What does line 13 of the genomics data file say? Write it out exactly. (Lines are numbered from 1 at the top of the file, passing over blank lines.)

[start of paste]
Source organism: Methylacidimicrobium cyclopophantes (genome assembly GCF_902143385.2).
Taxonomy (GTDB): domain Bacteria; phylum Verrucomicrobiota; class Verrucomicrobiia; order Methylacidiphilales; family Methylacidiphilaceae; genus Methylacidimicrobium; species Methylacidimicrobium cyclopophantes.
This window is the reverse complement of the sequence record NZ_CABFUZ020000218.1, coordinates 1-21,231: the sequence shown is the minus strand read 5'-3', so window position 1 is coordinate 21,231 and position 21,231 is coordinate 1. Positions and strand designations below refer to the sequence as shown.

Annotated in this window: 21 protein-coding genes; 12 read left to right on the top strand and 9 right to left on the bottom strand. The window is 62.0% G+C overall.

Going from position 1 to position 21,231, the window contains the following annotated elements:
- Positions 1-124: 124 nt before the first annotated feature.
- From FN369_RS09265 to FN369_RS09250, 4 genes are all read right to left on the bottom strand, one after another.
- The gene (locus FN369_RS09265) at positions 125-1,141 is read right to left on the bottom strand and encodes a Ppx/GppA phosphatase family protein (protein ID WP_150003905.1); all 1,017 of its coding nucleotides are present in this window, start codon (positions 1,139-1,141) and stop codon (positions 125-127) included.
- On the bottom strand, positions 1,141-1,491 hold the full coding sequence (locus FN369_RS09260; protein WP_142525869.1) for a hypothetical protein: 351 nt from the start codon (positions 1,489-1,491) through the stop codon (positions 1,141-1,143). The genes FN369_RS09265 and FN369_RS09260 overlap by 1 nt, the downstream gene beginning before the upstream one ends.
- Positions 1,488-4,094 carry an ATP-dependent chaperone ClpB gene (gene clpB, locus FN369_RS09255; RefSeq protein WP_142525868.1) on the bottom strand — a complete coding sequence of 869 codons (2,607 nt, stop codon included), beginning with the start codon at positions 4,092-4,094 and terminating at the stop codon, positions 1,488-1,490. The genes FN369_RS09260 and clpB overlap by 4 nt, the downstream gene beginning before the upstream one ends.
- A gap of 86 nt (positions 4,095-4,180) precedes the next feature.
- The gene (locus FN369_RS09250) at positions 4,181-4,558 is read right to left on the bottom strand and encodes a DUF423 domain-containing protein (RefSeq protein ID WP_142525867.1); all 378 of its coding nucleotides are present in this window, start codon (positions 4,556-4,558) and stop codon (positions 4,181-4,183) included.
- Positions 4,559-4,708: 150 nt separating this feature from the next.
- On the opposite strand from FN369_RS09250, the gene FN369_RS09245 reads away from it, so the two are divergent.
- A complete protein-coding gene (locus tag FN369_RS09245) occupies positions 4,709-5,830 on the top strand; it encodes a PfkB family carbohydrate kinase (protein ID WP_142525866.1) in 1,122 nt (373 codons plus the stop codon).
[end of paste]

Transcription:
- Positions 4,559-4,708: 150 nt separating this feature from the next.